So you really try to think outside the box. You look for something different. Every once in awhile you can get a different angle, or a different moment. And when you get it, you get very excited about it. Because it just doesn’t happen very often.

The first thing you do in any well assignment is to get the bread and butter photos. The standard ones that everyone is expecting. Once you have those, you usually crawl out to file them and come back, to fill in any holes and to look for different angles. The logistics of it all are quite comical in and of themselves. You can’t stand up, so you’re literally crawling around on your hands and knees, pushing your cameras and equipment in front of you.

Try getting an original photo from there. Photographers jostle for position in a tiny space as Goldman Sachs CEO Lloyd Blankfein (C) arrives to testify before a Senate investigative committee on Capitol Hill in Washington, DC, April 27, 2010. (AFP / Jim Watson)

Invariably you always miss something. When you leave to file your pictures, something happens. And sometimes, the opposite -- your colleagues leave and you’re the one who stays and gets the good stuff. That happened to me a few weeks ago, when I was shooting Comey. Everyone left to file after getting the first photos. But my editor and I had decided that I would transmit from my camera, so I stayed behind. And Comey happened to have gotten emotional just at that time, he was fuming about the Clinton emails. So I had lots of great pictures.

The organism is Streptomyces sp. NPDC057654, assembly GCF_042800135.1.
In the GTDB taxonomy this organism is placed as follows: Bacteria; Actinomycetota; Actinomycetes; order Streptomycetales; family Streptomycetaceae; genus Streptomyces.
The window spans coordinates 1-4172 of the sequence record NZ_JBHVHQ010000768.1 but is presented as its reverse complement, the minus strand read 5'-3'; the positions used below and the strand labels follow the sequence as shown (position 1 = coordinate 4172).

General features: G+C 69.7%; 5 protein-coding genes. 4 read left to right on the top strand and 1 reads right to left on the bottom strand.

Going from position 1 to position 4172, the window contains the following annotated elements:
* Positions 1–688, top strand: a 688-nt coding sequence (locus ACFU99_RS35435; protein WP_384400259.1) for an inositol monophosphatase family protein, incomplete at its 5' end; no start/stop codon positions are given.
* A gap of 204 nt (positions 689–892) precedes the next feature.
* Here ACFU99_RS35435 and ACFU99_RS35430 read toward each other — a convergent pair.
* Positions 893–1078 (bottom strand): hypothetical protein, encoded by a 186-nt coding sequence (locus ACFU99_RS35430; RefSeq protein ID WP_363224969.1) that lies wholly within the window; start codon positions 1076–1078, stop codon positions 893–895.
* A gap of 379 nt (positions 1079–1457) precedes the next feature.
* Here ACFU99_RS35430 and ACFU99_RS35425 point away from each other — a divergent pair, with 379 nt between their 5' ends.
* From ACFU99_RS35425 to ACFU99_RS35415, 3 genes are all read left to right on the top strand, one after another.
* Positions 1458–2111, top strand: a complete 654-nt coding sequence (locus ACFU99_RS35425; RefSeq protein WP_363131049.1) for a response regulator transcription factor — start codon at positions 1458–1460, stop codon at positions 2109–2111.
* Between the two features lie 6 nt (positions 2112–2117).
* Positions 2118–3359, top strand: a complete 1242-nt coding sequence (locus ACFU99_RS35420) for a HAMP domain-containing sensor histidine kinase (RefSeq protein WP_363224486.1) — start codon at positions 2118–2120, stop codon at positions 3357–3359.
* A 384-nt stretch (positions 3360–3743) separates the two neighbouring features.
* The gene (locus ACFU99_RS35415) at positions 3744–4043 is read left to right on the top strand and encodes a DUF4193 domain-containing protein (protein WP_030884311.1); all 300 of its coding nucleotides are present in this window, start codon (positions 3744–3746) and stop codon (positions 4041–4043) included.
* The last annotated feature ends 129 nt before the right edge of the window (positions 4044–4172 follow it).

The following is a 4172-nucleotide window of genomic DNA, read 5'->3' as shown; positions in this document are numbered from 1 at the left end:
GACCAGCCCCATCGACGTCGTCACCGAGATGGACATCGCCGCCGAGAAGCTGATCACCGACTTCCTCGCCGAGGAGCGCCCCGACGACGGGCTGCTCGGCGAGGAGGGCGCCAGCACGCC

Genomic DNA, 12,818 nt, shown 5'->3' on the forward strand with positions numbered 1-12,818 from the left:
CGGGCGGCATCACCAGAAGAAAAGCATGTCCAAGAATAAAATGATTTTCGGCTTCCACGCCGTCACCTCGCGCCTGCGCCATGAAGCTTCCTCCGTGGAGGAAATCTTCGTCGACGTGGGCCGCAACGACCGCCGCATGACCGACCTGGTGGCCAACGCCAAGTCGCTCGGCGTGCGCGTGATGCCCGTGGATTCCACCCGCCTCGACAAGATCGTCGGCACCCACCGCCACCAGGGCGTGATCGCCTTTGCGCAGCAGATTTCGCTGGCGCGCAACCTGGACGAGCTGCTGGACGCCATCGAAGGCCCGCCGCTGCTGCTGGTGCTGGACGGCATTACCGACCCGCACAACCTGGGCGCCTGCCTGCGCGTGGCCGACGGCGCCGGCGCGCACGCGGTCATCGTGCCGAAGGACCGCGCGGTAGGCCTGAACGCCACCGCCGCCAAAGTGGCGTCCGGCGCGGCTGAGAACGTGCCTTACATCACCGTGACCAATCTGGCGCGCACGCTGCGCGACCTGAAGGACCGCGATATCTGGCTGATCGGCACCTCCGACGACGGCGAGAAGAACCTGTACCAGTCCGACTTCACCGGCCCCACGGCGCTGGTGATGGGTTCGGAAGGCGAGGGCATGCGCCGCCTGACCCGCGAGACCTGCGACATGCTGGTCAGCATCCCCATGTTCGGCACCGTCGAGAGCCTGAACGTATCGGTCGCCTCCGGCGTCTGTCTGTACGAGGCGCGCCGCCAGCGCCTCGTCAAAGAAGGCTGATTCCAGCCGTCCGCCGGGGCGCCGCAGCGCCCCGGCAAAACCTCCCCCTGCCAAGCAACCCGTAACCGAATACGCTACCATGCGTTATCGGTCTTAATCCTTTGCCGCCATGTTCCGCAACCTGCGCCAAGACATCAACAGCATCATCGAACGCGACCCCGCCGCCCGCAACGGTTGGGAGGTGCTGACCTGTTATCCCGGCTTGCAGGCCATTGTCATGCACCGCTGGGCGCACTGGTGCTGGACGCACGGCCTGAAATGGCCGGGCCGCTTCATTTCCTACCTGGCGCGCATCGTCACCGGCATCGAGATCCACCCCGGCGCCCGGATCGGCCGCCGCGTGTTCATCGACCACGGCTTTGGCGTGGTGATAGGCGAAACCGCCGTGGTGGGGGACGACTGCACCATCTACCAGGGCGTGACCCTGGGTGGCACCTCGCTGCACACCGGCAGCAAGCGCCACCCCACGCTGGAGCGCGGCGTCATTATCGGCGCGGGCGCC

FBI Director James Comey testifies before the Senate Judiciary Committee on Capitol Hill in Washington, DC, May 3, 2017.FBI Director James Comey gets animated as he testifies before the Senate Judiciary Committee on Capitol Hill in Washington, DC, May 3, 2017. (AFP / Jim Watson)

Sometimes you can sit there for an hour and not take a single photo. Sometimes the witness is just not a very animated person, so there are no good photos to be had. Sally Yates, the former acting attorney general whom Trump fired for refusing to enforce his controversial travel ban, was like that. She was very difficult to shoot because she was very composed and not very emotional. Which may have made for great news as she coolly parried criticism from senators. But for me it was the same picture, one after another.

What may be big news doesn’t always result in a big news photo. I did manage to get one of my favorite ‘offbeat’ photos during her testimony. Though it wasn’t of her, but of former director of national intelligence James Clapper. He was testifying along with Sally Yates and the committee kept asking him questions that he could not answer in public because the information was classified. And he was getting tired of the same questions over and over again and this photo just illustrates that frustration so well.